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BOFWA trains young advocates on SRHR

Sexual Reproductive Health and Rights (SRHR) is an object that affects young people's lives in a similar or even higher manner as their adult counterparts. The phenomenon can no longer afford to be ignored or given a blind eye more especially among the young people who are widely seen as the sexually active.

By Mothusi Jowawa

Sexual Reproductive Health and Rights (SRHR) is an object that affects young people's lives in a similar or even higher manner as their adult counterparts. The phenomenon can no longer afford to be ignored or given a blind eye more especially among the young people who are widely seen as the sexually active. In a global feat to curb the scourge among the youth, nations agreed during the International Conference on Population and Development (ICPD) of which Botswana was among the countries which signed the treaty held in 1994 in Cairo. As a way of bringing young people on board to know more about their rights as far as sexual reproduction and health are concerned, a campaign which has been simply dubbed the 15 and Counting is ongoing under the theme Count me in.

"It has been 15 years since our country agreed at international level to commit to address issues of SRH &R as well as provide user friendly services to the young people of this country. However, most of you will agree with me that a lot has not been achieved as a far as these issues are concerned and it is among you as the young people to take the government to task", said Botswana Family Welfare Association (BOFWA) Chief Executive Officer Mma Cally Ramalefo. The programme of action to address these factors include exploring among other things, areas of international migration, international cooperation, composition, structure, role and right of the family, population growth, structure, development and education, gender equality, equity and empowerment of women as well as reproductive rights and health. The governments have the role coming up with policies aimed at addressing these areas and as such it has proven to be lacking when it comes to implementation hence the need to involve the Non Governmental Organisations or the civil society to assist with implementation.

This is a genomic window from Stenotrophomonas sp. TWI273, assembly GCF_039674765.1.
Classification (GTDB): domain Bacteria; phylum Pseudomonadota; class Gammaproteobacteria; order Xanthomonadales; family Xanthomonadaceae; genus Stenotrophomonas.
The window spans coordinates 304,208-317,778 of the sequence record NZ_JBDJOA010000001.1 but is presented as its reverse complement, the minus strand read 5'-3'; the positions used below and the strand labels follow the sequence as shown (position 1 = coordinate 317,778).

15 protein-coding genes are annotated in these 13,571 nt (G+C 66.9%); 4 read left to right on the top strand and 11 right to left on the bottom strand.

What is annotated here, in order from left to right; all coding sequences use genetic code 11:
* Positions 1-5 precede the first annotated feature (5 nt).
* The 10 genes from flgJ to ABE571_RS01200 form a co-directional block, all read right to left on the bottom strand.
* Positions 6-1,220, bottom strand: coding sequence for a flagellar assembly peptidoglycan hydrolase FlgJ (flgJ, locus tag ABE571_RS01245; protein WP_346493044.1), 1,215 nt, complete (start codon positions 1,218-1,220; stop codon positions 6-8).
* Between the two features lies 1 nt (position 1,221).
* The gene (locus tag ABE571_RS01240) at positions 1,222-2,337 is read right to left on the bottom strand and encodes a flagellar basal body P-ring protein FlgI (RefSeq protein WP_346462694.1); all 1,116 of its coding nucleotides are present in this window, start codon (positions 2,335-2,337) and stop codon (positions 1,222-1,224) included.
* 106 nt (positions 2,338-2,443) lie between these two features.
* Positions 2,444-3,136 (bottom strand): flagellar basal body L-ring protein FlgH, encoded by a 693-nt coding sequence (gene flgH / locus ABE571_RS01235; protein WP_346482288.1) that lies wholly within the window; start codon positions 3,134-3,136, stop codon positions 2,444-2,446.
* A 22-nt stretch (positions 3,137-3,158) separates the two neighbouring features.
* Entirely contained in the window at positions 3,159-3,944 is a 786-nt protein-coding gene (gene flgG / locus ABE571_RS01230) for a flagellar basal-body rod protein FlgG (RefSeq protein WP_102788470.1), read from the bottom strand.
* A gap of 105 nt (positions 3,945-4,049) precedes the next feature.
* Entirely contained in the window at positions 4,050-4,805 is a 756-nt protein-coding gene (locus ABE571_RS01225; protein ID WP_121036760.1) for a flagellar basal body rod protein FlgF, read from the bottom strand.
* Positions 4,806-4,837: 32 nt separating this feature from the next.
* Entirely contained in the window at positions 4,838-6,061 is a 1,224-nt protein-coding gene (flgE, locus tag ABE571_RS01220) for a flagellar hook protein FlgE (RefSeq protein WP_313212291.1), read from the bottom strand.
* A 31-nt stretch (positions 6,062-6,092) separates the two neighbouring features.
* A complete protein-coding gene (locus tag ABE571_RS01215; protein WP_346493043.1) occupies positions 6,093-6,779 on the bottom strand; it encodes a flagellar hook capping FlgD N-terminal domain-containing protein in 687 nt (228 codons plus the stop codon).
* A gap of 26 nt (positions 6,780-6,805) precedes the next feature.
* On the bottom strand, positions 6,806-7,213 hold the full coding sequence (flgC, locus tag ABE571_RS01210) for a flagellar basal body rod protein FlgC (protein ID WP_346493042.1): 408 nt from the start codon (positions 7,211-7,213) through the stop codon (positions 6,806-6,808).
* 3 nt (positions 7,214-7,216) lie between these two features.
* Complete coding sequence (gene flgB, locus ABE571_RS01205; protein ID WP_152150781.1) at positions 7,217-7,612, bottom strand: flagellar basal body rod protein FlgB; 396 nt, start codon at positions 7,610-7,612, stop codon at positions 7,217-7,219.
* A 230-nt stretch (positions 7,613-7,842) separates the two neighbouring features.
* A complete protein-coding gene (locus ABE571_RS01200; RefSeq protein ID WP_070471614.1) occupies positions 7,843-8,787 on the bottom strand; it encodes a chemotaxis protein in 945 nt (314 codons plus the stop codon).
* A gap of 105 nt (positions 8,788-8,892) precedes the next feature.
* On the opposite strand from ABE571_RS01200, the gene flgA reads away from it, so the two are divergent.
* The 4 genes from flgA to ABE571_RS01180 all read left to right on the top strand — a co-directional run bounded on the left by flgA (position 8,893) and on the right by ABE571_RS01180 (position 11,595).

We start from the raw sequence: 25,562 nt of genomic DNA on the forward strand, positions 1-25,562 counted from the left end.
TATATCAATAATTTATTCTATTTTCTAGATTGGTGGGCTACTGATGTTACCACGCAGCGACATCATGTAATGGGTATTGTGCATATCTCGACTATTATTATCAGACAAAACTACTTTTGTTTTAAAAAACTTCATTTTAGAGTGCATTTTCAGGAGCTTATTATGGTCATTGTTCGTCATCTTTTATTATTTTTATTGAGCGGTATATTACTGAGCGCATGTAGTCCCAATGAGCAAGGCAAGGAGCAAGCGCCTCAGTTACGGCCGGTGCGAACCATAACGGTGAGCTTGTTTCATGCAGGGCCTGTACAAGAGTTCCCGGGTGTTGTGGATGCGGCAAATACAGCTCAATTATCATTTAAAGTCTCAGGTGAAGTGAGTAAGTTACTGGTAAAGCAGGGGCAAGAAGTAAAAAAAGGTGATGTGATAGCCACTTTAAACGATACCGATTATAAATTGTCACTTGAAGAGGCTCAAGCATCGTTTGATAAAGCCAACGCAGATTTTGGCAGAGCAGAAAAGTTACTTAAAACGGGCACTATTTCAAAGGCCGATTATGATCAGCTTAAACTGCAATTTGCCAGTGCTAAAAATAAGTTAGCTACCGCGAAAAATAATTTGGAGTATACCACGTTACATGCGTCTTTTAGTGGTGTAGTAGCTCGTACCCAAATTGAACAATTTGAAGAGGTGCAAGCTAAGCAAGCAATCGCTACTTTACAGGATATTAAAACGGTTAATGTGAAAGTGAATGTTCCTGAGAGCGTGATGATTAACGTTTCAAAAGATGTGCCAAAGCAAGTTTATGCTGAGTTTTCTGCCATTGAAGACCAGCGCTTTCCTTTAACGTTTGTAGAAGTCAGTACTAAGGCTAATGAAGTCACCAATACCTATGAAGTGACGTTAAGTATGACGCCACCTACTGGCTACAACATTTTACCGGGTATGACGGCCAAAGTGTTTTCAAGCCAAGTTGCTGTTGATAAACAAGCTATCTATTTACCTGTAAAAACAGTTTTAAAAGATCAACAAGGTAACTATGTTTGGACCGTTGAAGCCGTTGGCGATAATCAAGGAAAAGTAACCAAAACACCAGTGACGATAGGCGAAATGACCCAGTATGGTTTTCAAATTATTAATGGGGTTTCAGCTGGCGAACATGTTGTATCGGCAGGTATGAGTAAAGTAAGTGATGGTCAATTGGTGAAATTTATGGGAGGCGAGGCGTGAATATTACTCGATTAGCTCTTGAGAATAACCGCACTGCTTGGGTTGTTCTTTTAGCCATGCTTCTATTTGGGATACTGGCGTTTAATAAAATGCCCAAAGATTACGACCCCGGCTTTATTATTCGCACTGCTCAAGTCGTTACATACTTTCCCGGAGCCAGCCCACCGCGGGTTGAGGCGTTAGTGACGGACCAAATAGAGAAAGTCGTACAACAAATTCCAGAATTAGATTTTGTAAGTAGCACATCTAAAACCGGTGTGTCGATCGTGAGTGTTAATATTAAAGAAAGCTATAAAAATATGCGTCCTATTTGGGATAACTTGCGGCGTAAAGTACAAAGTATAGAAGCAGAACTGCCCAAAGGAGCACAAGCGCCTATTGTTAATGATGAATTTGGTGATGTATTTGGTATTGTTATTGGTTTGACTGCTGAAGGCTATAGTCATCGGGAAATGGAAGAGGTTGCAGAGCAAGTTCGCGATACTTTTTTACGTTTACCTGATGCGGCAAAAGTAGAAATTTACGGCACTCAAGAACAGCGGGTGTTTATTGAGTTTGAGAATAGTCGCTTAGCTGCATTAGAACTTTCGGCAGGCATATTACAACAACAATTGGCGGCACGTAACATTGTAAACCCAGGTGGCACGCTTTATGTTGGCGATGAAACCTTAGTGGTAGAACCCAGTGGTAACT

The UNFPA Assistant Representative Sarah Masale provided that the ICPD Programme of Action as adopted put people at the centre of development. The programme calls for the collection and analysis of population data to guide equitable policy decisions and positions reproductive health, including family planning and the healthy relationships and well being of individuals as a human right.

In spite of being signed in 1994, the achievement of the ICPD goals in consistent with the success of the 2000 Millennium Development Goals (MDGs). It therefore becomes imperative to successfully implement the ICPD action plan in order for the MDGs to be realized.

Some of the presenters at the highly educative and interactive 2-day workshop included the BOFWA Youth Action Movement President Goitseone Pampiri, who presented on the Sexual Reproductive Health and Rights, officials from the Ministry of Health as well as BOFWA Special Projects Coordinator Diana Opolot who gave a whole day presentation on advocacy. (Mmegi, Mynews)